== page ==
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Revisiting Judge Kopf blogging the Supreme Court should “STFU”


I’ll confess. I din’t know what “STFU” meant when I first read on CNN that Nebraska Federal Judge Richard Kopf told the U.S. Supreme Court to do so. I had a good feeling what the “F” stood for so I tweeted the story ASAP.

As way of background, Judge Kopf (@JudgeKopf), who has a strong interest in the role of federal trial judges as been blogging at Hercules and the Umpire for about a year and half. It’s not the first time Judge Kopf has blogged his mind and created a little controversy.

On this occasion Judge Kopf questioned why the Court even took the Hobby Lobby case. If they didn’t, says Kopf, the political branches of the government would have worked it out or who would have cared if there was a split in circuits on a contraception mandate.

Next term is the time for the Supreme Court to go quiescent–this term and several past terms have proven that the Court is now causing more harm (division) to our democracy than good by deciding hot button cases that the Court has the power to avoid. As the kids say, it is time for the Court to stfu.

Scott Greenfield aptly described it as heads exploding across the blogosphere in response to Judge Kopf. Guys like me tweeted the ‘stfu’ story thinking it “buzz worthy” for a Judge to use the phrase.

But with Judge Kopf saying he is using the phrase tongue in cheek, and at least being candid in his views, should we be piling on?

It’s tough to be politically correct and be a good blogger, per Greenfield.

Finding the perfect level of thoughtfulness and accessibility, especially on an internet where anyone and everyone can read, is impossible if your purpose is to say anything meaningful. Sure, it’s easy if you’re only giving hugs and smiles, or only playing to one minute slice of the world who comes to you to confirm their bias. But Judge Kopf isn’t looking to pick up marketing clients, or become a stand out in the Academy by staking a claim in some political turf that will get him invited to symposiums. He’s a judge. The president appointed him. The senate confirmed him. Nobody confirmed you. Or me.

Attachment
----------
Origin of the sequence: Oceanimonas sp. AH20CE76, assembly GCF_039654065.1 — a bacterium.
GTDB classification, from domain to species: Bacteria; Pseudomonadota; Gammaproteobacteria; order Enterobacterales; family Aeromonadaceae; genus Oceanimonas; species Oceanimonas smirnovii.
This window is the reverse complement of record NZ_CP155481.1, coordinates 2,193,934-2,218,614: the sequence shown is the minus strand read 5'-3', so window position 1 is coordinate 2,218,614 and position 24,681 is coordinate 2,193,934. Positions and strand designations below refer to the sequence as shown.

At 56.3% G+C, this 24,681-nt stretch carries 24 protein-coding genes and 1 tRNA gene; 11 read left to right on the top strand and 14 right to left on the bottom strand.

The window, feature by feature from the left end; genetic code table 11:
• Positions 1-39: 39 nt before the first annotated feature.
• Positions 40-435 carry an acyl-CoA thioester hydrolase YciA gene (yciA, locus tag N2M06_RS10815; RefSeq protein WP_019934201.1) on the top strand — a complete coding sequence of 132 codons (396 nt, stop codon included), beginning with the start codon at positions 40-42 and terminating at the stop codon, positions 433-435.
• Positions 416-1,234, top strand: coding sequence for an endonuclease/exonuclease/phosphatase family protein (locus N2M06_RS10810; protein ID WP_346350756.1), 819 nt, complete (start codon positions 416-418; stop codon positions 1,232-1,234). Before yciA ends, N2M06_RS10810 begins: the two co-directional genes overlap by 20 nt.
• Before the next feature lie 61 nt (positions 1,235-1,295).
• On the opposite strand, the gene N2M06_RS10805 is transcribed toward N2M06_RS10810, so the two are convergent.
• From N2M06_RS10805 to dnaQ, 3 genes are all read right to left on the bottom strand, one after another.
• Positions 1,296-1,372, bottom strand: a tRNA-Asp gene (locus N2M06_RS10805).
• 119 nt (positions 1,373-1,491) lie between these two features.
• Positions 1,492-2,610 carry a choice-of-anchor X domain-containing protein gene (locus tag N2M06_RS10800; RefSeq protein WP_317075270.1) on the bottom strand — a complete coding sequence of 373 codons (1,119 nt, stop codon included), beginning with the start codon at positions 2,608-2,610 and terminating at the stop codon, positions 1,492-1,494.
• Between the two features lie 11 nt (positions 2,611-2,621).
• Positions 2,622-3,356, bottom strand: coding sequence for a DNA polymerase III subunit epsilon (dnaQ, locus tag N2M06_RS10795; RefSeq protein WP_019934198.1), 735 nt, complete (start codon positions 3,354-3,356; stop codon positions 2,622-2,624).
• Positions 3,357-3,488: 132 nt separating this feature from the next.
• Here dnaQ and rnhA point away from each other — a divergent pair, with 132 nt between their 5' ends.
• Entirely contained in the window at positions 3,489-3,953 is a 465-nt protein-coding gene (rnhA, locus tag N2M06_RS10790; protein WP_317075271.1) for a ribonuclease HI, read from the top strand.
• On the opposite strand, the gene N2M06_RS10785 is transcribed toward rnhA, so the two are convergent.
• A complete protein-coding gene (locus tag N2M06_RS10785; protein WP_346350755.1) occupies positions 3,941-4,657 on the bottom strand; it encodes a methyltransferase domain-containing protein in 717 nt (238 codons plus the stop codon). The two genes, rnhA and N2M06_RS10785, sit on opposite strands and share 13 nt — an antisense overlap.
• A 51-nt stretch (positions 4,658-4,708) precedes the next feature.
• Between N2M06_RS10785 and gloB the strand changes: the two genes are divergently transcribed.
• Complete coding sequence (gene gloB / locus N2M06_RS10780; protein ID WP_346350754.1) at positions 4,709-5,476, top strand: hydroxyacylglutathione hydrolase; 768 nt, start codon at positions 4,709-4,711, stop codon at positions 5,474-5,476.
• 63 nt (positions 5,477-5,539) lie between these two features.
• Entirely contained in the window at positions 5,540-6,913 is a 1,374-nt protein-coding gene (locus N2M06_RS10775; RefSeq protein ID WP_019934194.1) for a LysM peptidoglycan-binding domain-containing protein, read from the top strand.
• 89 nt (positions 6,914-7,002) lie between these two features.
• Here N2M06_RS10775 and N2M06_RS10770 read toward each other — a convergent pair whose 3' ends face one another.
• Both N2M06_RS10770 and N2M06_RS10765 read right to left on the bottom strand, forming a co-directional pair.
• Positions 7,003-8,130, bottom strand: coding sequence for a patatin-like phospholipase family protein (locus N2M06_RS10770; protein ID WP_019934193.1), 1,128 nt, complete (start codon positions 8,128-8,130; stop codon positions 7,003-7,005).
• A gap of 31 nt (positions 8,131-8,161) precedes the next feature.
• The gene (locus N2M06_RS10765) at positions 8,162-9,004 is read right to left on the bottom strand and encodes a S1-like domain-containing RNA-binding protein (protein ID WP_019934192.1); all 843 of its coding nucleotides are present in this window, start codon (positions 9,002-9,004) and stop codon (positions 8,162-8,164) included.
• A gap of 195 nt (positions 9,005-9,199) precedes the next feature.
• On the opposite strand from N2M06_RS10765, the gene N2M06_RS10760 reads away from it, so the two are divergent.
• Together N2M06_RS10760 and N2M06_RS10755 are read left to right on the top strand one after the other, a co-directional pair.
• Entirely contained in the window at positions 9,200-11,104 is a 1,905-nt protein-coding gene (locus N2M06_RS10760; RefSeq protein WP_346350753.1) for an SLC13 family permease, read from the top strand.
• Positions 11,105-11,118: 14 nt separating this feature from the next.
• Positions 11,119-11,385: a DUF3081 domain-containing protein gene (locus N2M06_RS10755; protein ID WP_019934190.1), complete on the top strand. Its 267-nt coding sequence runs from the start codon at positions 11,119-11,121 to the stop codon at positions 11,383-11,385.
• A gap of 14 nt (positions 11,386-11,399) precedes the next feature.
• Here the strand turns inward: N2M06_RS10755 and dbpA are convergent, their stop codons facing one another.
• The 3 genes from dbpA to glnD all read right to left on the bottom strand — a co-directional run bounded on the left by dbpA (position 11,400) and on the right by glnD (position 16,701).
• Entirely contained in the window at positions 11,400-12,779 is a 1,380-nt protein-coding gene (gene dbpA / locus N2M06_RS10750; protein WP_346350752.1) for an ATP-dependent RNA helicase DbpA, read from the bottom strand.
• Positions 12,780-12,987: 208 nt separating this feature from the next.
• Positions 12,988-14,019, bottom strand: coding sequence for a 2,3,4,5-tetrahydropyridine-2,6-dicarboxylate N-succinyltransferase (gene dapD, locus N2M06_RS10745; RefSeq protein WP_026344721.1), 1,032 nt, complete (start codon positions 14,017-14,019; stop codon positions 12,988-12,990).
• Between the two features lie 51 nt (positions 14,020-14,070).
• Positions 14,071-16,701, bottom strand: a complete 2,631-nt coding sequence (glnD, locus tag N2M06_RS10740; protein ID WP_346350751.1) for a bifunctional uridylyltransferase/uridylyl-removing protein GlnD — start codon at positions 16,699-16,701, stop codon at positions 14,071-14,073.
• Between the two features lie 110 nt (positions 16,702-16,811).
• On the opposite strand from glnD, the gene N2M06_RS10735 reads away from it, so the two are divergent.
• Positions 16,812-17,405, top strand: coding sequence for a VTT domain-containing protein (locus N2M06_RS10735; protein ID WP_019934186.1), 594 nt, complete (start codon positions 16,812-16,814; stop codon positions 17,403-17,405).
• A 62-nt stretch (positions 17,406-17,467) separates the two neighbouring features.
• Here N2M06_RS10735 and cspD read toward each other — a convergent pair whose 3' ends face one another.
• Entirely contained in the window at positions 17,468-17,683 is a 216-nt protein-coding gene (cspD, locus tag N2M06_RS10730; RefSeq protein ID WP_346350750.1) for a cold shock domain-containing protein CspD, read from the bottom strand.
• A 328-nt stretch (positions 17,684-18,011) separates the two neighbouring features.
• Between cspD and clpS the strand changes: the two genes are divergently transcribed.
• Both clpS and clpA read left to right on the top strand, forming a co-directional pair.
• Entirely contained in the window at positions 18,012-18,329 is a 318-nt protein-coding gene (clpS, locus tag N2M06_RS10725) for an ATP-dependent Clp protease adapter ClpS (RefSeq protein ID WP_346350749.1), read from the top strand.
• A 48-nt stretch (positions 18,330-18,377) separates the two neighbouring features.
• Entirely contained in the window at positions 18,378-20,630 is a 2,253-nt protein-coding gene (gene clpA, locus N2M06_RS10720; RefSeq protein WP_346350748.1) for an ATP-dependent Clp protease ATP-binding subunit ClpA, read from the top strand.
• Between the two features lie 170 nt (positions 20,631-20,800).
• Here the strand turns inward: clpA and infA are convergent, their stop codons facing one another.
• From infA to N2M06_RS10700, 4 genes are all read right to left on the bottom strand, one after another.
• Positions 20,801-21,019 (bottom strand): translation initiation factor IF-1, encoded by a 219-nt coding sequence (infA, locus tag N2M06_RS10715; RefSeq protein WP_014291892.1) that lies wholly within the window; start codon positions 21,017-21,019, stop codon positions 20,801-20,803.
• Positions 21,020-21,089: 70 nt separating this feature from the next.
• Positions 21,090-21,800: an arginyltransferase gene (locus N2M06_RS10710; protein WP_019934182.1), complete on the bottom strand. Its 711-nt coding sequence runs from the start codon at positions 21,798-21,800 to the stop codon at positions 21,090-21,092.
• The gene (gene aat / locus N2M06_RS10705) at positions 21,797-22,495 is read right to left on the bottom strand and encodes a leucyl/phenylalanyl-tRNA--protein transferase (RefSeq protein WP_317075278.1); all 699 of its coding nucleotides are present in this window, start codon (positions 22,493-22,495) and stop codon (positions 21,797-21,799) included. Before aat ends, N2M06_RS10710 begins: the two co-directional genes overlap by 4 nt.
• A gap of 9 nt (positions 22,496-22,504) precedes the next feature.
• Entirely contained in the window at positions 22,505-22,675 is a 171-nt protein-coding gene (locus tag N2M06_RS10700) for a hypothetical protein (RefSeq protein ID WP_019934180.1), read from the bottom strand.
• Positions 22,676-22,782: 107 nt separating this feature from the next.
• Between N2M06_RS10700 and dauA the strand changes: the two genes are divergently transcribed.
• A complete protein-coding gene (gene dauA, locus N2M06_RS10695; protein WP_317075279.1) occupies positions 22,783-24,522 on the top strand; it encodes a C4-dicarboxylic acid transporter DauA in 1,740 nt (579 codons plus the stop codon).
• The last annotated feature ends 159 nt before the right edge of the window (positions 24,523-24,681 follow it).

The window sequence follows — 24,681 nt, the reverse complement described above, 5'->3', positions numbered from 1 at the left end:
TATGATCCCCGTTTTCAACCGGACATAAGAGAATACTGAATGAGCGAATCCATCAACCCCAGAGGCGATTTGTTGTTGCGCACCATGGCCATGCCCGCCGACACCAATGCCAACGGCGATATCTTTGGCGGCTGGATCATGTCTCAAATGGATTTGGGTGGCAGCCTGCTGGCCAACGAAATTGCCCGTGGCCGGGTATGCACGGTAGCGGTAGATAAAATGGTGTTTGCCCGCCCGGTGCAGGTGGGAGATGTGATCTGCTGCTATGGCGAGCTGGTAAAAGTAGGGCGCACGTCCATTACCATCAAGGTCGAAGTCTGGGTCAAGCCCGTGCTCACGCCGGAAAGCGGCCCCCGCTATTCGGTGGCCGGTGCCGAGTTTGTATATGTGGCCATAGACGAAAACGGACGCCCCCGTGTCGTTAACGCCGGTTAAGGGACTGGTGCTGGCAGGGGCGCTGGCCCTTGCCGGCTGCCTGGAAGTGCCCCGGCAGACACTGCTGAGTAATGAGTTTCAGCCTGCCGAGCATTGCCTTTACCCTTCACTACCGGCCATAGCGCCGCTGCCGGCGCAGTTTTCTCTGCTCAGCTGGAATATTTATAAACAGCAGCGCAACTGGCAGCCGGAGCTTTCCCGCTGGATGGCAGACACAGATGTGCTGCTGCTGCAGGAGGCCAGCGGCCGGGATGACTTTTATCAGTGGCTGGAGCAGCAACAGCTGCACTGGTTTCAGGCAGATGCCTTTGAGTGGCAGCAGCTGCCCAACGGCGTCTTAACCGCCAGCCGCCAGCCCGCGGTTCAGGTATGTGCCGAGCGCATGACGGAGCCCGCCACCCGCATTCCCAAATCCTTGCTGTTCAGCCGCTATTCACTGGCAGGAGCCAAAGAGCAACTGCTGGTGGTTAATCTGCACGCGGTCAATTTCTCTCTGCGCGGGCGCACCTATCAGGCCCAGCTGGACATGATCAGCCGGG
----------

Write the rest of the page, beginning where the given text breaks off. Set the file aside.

I am with Greenfield that Judge Kopf may have done the judiciary and the legal system some good.

…Judge Kopf has single-handedly done more to restore faith in the humanity of the judiciary than any other judge in the nation. I’ve regularly disagreed with him, but at the same time, he’s given me more insight than anyone else in more than 30 years.

To many non-lawyers, especially those who harbor strong antagonism toward judges who they see as one-dimensional demons wantonly destroying lives, Judge Kopf is the first living, breathing judge who offers proof of humanity on the bench.

A great many people have lost faith, lost hope, that our fundamentally flawed system can be salvaged. Judge Kopf, for all he may do “wrong,” has given them hope that there are some real, thinking, caring human beings in robes who maybe, just maybe, can be persuaded to care a little more about what the law does to real people and little less in decorum.

Legal blogs are notorious for lack of open commentary and their edited “content marketing” trying to generate search and web traffic.

Judges have been even more reserved on the net. Admittedly they cannot create the impression of impartiality or hold the judicial system up to disrespect, but I suspect their primary motive is to keep “below the radar” so as to retain a job for life.

Blogging is the perfect vehicle for lawyers, and even judges, to break down the barriers that exist between the average American and the legal system. Rather than hate lawyers and distrust the courts, we may get a few more people to believe in a system that lies at the heart of our democracy.

To do so it’s going to take open, frank, and engaging blogging. At times, we’ll need to say what we think, mix it up, and express what average folks are feeling and thinking.

We’ll ruffle a few feathers. People can and should respond on the open net. Debate’s good.

Rather than be shocked or point at Judge Kopf as an example of blogging gone crazy, let’s give guys like Kopf a pat on the back as a role model for speaking their mind.

Do know that Judge Kopf is re-thinking “stfu” after receiving a letter from a lawyer friend who asked how the “attention and reaction create an appearance that assists the public’s acceptance of the law, help people trust judges, foster faith in our system, and advance the cause of the delivery of justice?”

I am going to give this letter serious consideration. It comes from someone I respect and whose judgment I trust. It also reminds me that, as a physician might say, I should always strive ‘first to do no harm.’ Blogging will be light while I figure this out.

I have had that feeling more than once in blogging over the last 11 years. I have received emails and texts that I have gone a step too far in attacking a company or person. I have had business associates ask “Why in God’s name would I go after the position of a partner with whom we’re doing business?”

Like Judge Kopf I gave their counsel serious consideration, took the lesson, and reminded myself that I could blog without doing harm.

Bottom line though, transparent, candid, honest, and authentic blogging is needed in the legal profession. Perhaps soften the tone at times, but bring on Judge Kopf’s style of blogging. We need it.

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